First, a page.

The number one purpose of Acceptance Tests is to be a communication medium between PWKWTSSD and PTKHTMTS. It’s perfectly valid for a PTKHTMTS to sit alone and write some tests.

    There is just no point in using an acceptance testing tool like FitNesse or Cucumber to write the tests. These tools are excellent as a bridge between the natural language world and the world of code, but if you are already writing code, then just write the test in a programming language.

    There a much fewer hoops to jump through and a lot more powerful tools at your disposal.

  7. Are you are using a “QA Test Tool?”

    Answers: 40% Yes, 58% No (Are you using a QA Test tool?)

    Making acceptance tests tool-centric is a big mistake. FitNesse and Cucumber are no silver bullet tools that will suddenly fix all the quality problems in your project. It’s not about the tool, it’s about the communication. The tool is just, well, a tool.

    If your goal is simply automation, then FitNesse and Cucumber both make poor scripting languages. Use a scripting language if you want to automate a repetitive task.

  8. Are your tests running?

    Answers: 18% Not Locally, 27% Not on CI, 71% Running (Are your tests running?)

    If your tests aren’t running, why did you bother to write them? They ought to run on PWKWTSSD and PTKHTMTS’s machines and on a common integration server. Running acceptance tests overnight is not running them. That feedback is too long in coming.

    By the time you come in the next morning, you’ve lost your context and it’s expensive to go back and figure it out. This either slows development down, or test failures start to be ignored.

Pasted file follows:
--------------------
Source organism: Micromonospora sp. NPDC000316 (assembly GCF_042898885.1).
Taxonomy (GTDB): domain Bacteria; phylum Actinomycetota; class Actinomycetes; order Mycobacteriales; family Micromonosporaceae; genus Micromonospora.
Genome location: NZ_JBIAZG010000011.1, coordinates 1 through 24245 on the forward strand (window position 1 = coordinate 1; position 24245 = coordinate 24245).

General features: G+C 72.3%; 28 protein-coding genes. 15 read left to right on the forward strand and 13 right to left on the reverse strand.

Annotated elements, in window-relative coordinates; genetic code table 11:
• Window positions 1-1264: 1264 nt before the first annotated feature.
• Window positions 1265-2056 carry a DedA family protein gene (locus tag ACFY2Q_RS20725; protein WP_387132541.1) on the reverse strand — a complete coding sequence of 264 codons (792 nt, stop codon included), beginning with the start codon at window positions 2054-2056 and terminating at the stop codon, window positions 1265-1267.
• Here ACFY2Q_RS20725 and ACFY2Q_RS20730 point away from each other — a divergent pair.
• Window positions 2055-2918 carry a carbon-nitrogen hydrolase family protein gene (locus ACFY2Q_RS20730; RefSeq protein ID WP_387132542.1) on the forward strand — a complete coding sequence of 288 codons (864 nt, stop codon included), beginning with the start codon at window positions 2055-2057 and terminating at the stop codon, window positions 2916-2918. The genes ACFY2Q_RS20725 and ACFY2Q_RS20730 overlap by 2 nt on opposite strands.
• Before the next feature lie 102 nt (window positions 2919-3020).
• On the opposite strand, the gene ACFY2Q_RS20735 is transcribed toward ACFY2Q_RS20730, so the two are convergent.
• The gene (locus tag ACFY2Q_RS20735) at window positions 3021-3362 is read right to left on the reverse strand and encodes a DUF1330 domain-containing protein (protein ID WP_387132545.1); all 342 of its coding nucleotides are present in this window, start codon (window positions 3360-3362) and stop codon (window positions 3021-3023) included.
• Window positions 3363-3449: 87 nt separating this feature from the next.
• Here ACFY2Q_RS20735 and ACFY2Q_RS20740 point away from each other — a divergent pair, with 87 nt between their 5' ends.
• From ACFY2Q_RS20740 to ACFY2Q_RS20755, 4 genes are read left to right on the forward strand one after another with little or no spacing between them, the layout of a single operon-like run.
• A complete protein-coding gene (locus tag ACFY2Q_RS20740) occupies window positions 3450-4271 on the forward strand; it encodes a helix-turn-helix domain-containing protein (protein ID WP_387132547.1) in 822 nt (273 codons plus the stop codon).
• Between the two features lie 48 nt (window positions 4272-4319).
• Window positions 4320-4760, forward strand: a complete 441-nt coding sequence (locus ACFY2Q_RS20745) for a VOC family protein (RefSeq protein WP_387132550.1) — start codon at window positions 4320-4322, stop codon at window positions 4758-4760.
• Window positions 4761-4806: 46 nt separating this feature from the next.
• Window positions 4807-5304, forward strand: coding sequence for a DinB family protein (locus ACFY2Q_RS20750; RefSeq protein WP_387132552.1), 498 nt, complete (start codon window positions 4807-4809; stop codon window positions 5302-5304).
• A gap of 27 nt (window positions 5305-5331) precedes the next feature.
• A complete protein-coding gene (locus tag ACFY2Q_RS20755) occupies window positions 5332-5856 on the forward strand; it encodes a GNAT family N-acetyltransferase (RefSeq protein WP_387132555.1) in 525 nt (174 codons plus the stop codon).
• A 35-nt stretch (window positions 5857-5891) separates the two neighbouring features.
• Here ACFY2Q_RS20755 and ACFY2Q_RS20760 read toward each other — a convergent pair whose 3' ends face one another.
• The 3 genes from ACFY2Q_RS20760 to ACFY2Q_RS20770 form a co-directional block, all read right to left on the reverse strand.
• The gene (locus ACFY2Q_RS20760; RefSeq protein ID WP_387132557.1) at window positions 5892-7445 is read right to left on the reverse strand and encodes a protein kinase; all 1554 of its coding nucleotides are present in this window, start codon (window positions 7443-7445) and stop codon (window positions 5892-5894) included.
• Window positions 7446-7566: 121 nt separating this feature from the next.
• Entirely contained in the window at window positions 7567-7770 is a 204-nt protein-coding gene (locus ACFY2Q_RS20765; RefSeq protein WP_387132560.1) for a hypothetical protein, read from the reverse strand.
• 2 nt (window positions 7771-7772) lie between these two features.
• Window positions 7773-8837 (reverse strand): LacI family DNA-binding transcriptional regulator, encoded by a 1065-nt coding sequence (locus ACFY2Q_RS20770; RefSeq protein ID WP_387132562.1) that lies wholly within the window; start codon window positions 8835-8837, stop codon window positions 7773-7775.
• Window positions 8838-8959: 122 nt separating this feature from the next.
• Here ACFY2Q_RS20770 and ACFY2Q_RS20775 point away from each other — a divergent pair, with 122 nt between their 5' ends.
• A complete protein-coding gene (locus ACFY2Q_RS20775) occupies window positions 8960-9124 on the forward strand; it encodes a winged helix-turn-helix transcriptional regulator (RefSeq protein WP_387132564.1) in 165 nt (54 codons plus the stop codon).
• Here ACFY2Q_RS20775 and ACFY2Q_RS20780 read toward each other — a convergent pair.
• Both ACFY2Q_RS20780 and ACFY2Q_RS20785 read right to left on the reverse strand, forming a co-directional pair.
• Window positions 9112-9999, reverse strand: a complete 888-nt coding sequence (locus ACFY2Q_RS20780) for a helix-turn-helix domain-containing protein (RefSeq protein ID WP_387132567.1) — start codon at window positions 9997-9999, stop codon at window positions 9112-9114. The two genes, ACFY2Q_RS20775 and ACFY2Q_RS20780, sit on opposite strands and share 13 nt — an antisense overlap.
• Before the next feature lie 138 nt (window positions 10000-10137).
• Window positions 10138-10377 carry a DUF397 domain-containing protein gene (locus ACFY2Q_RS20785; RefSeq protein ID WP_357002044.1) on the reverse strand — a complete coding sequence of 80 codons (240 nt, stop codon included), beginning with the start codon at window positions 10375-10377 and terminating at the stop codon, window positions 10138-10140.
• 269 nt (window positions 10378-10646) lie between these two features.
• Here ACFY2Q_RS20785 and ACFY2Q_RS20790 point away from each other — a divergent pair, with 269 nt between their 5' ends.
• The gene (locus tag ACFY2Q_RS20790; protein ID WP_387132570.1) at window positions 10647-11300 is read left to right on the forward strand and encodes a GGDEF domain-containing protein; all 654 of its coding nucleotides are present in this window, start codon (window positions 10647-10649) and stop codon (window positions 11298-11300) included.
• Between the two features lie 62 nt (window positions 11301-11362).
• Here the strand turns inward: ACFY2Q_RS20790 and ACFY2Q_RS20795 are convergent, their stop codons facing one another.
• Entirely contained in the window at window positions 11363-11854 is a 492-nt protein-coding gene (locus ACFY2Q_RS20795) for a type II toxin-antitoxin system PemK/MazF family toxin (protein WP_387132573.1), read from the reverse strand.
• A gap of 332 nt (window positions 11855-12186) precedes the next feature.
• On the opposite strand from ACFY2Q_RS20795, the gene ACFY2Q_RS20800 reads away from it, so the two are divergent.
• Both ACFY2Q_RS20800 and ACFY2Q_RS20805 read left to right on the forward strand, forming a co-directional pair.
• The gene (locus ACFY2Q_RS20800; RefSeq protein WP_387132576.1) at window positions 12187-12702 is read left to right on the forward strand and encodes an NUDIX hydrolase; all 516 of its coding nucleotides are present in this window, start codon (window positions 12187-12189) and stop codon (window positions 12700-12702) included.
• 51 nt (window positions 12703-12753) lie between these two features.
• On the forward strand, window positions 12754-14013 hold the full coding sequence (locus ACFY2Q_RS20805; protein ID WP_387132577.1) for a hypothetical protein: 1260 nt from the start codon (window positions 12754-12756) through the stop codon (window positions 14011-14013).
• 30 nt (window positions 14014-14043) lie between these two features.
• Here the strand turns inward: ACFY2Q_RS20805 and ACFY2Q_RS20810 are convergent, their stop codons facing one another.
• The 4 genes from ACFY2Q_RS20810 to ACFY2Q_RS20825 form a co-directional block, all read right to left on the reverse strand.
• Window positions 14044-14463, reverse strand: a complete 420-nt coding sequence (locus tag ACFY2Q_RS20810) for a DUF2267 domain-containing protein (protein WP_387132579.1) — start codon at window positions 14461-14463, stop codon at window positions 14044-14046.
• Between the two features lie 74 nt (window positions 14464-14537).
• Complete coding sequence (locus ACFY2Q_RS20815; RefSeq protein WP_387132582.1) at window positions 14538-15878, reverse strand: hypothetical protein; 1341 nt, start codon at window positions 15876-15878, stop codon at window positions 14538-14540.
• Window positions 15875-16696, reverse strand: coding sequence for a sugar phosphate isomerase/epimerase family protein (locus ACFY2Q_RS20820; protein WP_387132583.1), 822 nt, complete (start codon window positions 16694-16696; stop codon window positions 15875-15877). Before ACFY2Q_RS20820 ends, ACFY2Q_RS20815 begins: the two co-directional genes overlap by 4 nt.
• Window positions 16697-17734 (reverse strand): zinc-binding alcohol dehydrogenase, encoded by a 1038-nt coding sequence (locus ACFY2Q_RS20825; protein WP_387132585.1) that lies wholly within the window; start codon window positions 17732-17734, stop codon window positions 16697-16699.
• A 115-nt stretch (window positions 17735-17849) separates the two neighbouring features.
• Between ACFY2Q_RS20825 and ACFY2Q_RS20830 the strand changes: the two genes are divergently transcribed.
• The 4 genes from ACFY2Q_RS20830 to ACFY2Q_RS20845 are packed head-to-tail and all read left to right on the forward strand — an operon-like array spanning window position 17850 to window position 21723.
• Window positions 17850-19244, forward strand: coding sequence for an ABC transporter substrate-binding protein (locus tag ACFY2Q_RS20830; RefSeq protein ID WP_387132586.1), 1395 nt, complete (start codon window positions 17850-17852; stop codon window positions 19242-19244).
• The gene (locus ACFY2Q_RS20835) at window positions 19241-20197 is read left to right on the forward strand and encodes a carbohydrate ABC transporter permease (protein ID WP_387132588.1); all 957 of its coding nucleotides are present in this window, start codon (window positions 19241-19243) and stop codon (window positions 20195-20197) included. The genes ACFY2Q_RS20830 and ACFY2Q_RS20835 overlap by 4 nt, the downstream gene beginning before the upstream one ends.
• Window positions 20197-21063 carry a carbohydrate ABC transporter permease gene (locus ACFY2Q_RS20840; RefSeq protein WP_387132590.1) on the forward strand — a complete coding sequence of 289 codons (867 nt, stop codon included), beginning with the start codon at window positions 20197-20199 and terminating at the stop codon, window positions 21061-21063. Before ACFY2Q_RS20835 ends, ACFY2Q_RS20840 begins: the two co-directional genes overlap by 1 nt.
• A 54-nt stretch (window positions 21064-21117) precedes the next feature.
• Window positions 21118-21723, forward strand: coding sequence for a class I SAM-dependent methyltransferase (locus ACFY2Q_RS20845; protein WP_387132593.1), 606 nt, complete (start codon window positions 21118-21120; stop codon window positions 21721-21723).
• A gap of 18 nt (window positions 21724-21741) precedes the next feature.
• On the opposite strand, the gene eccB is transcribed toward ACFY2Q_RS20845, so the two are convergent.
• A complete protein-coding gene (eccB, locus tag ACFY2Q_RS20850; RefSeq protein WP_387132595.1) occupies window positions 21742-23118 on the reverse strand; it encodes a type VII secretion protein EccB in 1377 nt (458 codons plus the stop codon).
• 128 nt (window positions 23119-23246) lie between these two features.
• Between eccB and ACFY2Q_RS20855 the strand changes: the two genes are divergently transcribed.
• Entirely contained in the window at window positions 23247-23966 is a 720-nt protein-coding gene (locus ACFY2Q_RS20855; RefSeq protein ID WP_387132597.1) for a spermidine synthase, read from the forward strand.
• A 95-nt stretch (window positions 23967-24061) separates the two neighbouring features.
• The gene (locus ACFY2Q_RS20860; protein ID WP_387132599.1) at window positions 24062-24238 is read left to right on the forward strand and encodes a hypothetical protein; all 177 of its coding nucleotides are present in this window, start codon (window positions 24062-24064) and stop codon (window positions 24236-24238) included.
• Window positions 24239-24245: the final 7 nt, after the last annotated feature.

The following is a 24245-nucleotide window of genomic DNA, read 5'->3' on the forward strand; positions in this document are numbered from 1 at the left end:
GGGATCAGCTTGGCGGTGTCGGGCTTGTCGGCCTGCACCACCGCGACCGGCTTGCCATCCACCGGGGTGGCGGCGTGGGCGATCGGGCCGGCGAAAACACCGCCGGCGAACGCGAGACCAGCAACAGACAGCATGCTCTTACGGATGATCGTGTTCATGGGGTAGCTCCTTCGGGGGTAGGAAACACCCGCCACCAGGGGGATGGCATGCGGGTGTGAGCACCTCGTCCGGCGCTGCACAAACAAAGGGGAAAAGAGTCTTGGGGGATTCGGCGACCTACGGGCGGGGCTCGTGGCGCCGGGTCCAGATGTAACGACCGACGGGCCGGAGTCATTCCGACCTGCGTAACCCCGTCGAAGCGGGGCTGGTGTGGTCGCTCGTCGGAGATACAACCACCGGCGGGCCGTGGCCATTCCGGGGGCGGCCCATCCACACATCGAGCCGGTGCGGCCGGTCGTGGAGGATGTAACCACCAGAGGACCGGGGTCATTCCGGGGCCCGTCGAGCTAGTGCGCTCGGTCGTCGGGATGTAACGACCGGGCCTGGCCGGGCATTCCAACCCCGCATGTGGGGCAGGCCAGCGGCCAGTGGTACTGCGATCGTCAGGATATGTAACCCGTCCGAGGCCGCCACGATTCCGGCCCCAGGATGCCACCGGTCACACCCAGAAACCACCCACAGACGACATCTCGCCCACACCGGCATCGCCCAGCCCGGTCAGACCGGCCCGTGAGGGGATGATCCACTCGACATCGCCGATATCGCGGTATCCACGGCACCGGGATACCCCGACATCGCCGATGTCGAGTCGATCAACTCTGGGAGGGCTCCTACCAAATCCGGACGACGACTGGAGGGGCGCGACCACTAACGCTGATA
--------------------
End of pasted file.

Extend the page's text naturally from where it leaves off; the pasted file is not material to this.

9. If you test the entire system, you might be doing AT wrong.

    Answers: 62% Yes, 36% No (My acceptance tests test the enitre system)

    It’s a pretty common desire. We want to know that the entire system works all together, so we write the tests exercising the entire stack.

    The problem here again is the time that it takes to bring the entire system up and back down for every test. Even a couple of seconds will exponentially turn into minutes and hours as a test suite grows.

    Integration tests are still an important thing, but Integration tests should test the integration of systems, not the integrated system. What we need are thin tests on the boundaries of systems.

    These tests are run (and subsequently break) for reasons very different than acceptance tests. For example, an integration test may fail when some third party server goes down, or a server has been mis–configured.

  10. Do you test through the GUI?

    Answers: 80% Yes, 18% No (My acceptance tests test through the GUI)

    It’s so seductive. More and more tools continue to pop up allowing you to automate the interface of your application. Tests through the GUI all share two problems: they are fragile and they are slow.

    They are fragile because they change for lots of reason unrelated to the code and because a small change to one element on the screen can mean dozens of changes to tests that reference that element.

    You can mitigate this cost though by avoiding duplication. But even then, the tests are destined to be too slow and put you in the situation where you stop running the tests because they take so long.

    And here is the thing about the graphical user interface. It’s graphical. The only way to really test it is to look at it. GUIs must look right. There is no way to automate that.

    It’s okay to have a few tests that hit the GUI, but you need to be able to get to the core business rules (read models) without exercising the GUI.